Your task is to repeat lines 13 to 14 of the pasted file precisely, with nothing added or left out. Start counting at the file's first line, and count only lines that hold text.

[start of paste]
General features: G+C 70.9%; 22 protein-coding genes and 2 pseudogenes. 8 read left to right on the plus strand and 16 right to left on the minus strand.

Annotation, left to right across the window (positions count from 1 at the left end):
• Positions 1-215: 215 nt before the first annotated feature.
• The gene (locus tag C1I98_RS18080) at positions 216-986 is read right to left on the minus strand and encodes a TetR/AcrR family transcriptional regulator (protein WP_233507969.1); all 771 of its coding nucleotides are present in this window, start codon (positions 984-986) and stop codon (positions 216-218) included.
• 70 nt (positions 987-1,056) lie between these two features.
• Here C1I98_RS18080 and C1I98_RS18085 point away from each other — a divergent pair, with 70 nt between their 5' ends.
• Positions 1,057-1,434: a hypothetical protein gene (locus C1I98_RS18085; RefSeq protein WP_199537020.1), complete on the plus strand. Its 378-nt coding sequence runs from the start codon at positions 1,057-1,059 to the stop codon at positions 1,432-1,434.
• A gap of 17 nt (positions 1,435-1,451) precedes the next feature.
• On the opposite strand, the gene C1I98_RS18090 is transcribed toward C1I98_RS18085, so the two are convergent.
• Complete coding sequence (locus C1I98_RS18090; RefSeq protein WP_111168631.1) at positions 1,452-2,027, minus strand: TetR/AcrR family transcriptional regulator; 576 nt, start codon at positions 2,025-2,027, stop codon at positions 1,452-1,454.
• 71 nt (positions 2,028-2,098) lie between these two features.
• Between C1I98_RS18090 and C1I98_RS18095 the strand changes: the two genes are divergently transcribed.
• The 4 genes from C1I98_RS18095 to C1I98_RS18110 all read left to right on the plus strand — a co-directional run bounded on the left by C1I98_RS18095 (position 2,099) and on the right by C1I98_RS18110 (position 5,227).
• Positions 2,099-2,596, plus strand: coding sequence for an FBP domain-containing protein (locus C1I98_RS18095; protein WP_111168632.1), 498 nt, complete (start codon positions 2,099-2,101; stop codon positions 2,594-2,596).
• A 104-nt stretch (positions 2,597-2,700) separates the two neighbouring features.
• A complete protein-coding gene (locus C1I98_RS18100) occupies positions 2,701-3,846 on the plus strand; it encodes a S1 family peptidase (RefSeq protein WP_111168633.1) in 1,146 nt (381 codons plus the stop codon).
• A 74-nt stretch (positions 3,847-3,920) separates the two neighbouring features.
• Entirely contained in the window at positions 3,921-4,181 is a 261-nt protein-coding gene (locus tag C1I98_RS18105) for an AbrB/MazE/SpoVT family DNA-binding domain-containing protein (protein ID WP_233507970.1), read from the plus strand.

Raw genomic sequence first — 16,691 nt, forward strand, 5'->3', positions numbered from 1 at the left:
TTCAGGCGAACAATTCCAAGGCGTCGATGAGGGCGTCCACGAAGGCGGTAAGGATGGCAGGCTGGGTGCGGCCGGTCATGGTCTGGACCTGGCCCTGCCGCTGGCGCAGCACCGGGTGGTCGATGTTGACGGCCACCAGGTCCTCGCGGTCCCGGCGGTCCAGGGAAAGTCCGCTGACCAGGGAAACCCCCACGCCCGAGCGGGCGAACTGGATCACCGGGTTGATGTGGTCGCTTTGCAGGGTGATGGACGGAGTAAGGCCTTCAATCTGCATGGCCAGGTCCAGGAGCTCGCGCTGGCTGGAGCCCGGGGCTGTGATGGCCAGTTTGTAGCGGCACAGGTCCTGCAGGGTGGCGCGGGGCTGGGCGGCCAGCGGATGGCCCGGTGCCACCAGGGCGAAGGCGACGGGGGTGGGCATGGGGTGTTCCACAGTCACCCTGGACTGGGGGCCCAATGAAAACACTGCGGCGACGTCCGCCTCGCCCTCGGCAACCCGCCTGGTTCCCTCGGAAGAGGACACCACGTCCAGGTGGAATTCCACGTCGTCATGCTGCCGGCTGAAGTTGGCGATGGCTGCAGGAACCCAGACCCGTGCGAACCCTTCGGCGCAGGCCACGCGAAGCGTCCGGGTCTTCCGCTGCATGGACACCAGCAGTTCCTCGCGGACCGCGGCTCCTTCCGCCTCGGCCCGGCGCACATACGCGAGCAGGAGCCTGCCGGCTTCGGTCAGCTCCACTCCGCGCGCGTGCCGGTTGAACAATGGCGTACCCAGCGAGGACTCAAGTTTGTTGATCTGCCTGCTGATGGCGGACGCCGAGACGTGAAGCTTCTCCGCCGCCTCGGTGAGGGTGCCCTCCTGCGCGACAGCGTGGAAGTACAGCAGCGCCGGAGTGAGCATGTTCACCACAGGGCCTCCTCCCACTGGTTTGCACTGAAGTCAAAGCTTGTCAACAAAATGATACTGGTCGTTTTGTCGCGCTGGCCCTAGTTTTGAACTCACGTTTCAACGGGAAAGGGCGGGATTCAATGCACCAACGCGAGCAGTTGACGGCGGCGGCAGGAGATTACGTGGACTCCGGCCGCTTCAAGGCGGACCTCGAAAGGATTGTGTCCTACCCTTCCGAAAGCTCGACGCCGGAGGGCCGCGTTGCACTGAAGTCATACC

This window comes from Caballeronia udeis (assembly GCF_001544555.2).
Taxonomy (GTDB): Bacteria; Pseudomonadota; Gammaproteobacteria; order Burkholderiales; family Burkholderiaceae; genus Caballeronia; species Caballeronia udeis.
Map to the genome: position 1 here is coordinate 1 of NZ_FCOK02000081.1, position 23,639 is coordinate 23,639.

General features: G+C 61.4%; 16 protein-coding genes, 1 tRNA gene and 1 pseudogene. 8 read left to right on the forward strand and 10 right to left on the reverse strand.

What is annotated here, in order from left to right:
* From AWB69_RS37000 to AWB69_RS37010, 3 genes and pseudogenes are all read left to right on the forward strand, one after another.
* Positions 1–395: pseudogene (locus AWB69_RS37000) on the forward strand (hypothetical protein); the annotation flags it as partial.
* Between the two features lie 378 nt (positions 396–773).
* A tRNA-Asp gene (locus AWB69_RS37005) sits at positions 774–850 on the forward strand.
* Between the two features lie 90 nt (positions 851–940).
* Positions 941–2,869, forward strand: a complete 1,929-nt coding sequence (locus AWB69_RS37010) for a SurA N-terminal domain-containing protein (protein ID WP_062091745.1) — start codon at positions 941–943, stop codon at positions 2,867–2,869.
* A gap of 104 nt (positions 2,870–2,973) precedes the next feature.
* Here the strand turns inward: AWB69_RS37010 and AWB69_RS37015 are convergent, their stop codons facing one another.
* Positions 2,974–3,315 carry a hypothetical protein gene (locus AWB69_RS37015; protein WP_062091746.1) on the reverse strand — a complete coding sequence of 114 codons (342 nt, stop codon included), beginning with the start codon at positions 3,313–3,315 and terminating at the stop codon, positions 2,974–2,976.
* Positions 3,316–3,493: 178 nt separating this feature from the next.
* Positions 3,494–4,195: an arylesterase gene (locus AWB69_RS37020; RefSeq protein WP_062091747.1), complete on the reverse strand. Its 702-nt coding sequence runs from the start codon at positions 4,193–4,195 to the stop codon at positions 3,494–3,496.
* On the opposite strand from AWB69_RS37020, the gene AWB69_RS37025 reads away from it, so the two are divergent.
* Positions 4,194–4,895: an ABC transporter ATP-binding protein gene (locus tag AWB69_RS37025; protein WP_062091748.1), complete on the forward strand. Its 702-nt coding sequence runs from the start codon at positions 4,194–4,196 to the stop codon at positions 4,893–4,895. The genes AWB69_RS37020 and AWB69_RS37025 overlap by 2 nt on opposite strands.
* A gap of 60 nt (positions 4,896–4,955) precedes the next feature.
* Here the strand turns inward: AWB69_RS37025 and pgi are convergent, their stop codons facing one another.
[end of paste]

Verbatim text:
• The 4 genes from C1I98_RS18095 to C1I98_RS18110 all read left to right on the plus strand — a co-directional run bounded on the left by C1I98_RS18095 (position 2,099) and on the right by C1I98_RS18110 (position 5,227).
• Positions 2,099-2,596, plus strand: coding sequence for an FBP domain-containing protein (locus C1I98_RS18095; protein WP_111168632.1), 498 nt, complete (start codon positions 2,099-2,101; stop codon positions 2,594-2,596).